Photo: Frack Free Dorset campaigners at Balcombe in Sussex (and if you look carefully you’ll spot
Dorset Energized’s very own Paul McIntosh!)
Did you know?…
Fracking uses between 3-8 million gallons of water per frack?
As World Water Week 2013 comes to an end today, its the perfect time to look at one of many reasons why Fracking – Hydraulic Fracturing for shale gas – is causing such concern and outrage for local communities and environmental groups.
Why should we be concerned about fracking?
There is a substantial amount of evidence documenting the side effects of hydraulic fracturing, the majority of which are related to water contamination.
The main causes of concern include:
- Methane contamination of ground water.
- The toxic chemicals (and their carcinogenic properties) used in the process.
- Contamination of water as a result of various materials leaching out of fracked rocks into the fracking fluid. Of particular concern are toxic elements like arsenic that can be brought to the surface by this process.
- Radioactive Contamination. Radioactive isotopes (such as radium-226) can also be leached out of rocks the fracking fluid passes through. Biological concentration of these materials up the food chain would be the largest concern.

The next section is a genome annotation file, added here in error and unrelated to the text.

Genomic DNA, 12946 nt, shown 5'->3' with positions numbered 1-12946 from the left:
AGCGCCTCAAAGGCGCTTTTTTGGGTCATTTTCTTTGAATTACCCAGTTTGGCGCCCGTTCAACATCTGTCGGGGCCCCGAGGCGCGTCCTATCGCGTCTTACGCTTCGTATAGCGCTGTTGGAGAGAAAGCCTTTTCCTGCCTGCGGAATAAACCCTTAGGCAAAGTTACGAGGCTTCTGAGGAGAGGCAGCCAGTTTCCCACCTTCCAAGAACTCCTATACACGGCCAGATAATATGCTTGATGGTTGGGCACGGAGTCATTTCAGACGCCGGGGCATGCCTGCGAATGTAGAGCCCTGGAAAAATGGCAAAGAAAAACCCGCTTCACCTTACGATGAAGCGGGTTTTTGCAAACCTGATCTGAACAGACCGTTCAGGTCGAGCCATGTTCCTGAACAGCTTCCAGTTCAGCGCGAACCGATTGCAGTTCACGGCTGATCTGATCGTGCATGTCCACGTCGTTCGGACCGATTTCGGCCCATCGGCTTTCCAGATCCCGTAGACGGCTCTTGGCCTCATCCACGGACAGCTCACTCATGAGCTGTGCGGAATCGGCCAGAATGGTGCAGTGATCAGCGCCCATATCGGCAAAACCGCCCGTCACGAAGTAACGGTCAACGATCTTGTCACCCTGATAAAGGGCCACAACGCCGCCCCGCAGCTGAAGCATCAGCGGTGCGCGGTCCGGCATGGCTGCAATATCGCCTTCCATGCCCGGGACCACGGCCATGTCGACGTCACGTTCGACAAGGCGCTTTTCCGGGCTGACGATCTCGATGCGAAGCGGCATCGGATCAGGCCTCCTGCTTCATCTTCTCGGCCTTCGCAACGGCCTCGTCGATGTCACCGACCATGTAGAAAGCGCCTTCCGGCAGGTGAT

- Food supply contamination via contaminated water.
- The quantity of water involved in the fracking process in a climate of drought, water resource pressures and the needs of the agricultural community in Dorset.
- Fracking has also been linked with air pollution, due to the production of ozone and leaks of a variety of volatile chemicals. Increases in respiratory problems have already been reported around the first fracking site in the UK.
- Fracking has also been associated with earthquakes, most notoriously in the UK in Lancashire.
- Fracking also demands an industrial landscape and an increase in traffic, the infrastructure of which has its own pollution consequences.
- Fracking also extinguishes any opportunities to reduce greenhouse gas emissions on a county or national level.
(Info above with thanks to FrackFreeSomerset)
Local group Frack Free Dorset have now set up a new website where you can find out more on: http://frackfreedorset.org.uk.
Check out our previous blog posts about Fracking for further reading too: www.letsgetenergized.co.uk/archives/category/fracking-2.
At Dorset Energized we agree with environmental groups including Greenpeace and Friends of the Earth that the UK government should stop wasting resources on looking for unsustainable fossil fuels including by fracking, and instead simply invest more in renewable energy – and that’s something we can all do as individuals too even if its something as simple as switching to a green energy supplier (and remember the Soil Association’s moto this Organic September: Small Changes = Big Difference)!